Commentary Magazine


Contentions

Gingrich’s Transcendent Self-Regard

The Washington Post has a fascinating story based on an examination of papers collected over nearly three decades, documents compiled by a former Newt Gingrich aide and archived at the University of West Georgia, where Gingrich was an assistant professor in the 1970s. What they reveal, according to the Post, is “a politician of moderate-to-liberal beginnings, a product of the civil rights era who moved to the right with an eye on political expediency — and privately savaged Republicans he was praising in public. Even as he gained a reputation as a conservative firebrand, the documents show Gingrich was viewed by his staff primarily as a tactician — the ‘tent evangelist’ of the conservative movement, one staffer said — with little ideological core.”

There’s a lot to sort through, but two things in particular stood out to me. One is that Gingrich’s chief of staff in 1983, Frank Gregorsky, said (according to a transcript of a staff meeting) that Gingrich “assumed that he’s the whole Republican Party. He knows more than the president [Ronald Reagan], the president’s people, [Robert H.] Michel, [James] Baker. He calls them stupid all the time, and I think that’s going to get him into big trouble someday.”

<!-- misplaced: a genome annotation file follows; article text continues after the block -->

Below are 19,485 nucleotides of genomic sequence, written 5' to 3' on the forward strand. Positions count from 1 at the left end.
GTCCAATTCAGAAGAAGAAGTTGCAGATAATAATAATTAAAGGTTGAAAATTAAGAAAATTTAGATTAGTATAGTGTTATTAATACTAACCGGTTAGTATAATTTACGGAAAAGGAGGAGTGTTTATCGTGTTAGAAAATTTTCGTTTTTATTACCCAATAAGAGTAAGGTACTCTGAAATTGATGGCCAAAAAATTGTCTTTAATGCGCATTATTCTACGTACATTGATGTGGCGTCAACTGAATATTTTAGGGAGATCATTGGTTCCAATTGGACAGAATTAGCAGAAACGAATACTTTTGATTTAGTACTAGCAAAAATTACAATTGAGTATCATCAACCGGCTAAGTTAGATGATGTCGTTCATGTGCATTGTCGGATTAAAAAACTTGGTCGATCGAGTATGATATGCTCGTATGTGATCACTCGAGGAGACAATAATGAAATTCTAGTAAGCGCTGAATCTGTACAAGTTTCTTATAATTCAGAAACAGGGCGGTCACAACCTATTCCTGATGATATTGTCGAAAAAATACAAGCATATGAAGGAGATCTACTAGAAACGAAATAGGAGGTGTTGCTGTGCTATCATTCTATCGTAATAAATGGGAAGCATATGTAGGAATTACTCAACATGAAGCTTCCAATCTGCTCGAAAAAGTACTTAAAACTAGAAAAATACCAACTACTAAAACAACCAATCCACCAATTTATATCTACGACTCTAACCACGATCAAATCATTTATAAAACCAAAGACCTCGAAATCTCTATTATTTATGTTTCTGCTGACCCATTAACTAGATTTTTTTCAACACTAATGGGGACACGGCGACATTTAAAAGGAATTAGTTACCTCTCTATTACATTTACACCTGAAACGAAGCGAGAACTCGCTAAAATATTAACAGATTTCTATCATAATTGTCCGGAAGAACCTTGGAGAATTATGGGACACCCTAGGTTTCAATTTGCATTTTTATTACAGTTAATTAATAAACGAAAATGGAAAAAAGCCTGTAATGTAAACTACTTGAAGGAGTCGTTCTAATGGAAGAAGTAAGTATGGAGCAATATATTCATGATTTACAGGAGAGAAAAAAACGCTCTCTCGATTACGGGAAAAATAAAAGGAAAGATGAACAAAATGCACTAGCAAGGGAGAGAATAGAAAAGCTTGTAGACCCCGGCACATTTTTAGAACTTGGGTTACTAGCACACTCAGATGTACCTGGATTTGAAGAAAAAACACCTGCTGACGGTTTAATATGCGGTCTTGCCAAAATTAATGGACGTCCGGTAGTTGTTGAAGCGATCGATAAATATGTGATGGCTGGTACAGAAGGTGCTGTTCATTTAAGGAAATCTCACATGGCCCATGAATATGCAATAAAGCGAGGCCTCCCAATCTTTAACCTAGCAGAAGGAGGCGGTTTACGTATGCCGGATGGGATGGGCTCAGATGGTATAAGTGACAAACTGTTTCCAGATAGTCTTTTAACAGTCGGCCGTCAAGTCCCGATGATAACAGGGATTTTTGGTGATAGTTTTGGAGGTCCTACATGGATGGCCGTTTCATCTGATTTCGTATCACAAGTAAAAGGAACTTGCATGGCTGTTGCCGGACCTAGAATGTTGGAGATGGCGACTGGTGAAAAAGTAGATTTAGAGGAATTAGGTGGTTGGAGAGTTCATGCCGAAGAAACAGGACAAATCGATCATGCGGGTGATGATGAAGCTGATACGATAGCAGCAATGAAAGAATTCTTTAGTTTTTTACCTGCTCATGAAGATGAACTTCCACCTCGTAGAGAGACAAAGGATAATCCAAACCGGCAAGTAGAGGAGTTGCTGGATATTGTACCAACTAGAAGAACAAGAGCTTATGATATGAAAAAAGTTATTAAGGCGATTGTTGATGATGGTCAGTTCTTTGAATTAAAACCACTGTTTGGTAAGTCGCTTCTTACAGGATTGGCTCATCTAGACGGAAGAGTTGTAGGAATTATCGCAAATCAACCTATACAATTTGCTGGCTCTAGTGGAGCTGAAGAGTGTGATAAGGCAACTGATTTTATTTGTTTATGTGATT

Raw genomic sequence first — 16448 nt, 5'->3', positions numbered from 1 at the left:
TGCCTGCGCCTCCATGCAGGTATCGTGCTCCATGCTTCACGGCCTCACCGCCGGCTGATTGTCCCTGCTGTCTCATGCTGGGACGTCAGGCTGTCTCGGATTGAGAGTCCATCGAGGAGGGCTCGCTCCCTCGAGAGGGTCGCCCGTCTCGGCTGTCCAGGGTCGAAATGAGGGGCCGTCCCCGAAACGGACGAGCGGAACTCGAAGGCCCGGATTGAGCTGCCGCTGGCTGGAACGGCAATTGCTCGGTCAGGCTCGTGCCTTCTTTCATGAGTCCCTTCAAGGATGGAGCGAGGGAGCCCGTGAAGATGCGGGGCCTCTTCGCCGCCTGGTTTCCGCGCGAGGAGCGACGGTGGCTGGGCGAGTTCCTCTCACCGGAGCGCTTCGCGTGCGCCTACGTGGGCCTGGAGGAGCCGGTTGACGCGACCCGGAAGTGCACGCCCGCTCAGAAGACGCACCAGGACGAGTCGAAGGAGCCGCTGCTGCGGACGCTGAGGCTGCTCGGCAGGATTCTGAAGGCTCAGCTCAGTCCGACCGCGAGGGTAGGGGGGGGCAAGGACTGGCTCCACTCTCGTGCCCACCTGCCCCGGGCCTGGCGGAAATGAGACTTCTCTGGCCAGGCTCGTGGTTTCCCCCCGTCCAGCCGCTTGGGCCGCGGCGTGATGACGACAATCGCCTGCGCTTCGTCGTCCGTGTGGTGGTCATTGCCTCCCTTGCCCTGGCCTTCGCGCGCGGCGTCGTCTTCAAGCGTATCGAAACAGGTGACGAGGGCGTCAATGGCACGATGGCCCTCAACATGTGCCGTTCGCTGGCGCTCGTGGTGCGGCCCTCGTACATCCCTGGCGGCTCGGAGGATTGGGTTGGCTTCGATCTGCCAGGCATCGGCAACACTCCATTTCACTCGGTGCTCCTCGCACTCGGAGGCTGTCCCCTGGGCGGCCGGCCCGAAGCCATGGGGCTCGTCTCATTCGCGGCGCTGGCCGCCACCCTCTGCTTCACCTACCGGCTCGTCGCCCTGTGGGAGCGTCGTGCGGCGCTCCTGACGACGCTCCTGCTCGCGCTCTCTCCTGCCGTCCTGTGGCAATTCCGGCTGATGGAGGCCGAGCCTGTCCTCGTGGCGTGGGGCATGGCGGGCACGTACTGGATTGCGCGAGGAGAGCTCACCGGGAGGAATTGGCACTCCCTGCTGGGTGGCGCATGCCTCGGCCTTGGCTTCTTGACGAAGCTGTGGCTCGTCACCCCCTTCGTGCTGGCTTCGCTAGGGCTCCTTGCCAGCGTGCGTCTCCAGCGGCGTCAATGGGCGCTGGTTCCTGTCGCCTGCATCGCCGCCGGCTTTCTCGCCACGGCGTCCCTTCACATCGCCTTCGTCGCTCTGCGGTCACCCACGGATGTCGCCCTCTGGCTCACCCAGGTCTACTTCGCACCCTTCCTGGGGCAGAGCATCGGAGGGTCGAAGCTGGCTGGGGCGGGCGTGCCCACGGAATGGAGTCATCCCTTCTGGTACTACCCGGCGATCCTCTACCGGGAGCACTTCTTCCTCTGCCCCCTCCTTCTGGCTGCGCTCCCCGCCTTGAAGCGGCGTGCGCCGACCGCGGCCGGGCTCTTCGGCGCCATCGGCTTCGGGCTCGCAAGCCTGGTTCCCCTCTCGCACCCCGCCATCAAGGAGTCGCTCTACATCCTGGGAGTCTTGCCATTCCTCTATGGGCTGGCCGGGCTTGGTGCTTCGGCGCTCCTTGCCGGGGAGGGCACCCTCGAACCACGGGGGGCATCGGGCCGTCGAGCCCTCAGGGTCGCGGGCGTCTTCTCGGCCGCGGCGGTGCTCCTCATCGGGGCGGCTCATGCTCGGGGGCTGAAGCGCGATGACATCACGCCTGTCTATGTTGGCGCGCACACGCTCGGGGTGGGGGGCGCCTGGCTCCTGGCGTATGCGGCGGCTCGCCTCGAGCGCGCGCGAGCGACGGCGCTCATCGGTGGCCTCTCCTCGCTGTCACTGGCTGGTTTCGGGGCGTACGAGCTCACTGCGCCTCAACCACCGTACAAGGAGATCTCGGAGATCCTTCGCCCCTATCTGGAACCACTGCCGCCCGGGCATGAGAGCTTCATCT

And then there’s what Gingrich said in a 1979 address to his congressional staff: “When I say save the West, I mean that. That is my job. . . . It is not my job to win reelection. It is not my job to take care of passport problems. It is not my job to get a bill through Congress. My job description as I have defined it is to save Western civilization.”

None of this is surprising to many of those who have watched Gingrich during the years, especially those who have worked with him and for him. A man of transcendent self-regard, Gingrich views himself as a world-historical figure, our Horatius at the bridge, one of the few people standing between (in Gingrich’s words) “us and Auschwitz.”

The former House speaker possesses some considerable talents. But there is such a thing as presidential temperament. Gingrich doesn’t have it–not by a country mile–and therefore, he will never be president of the United States.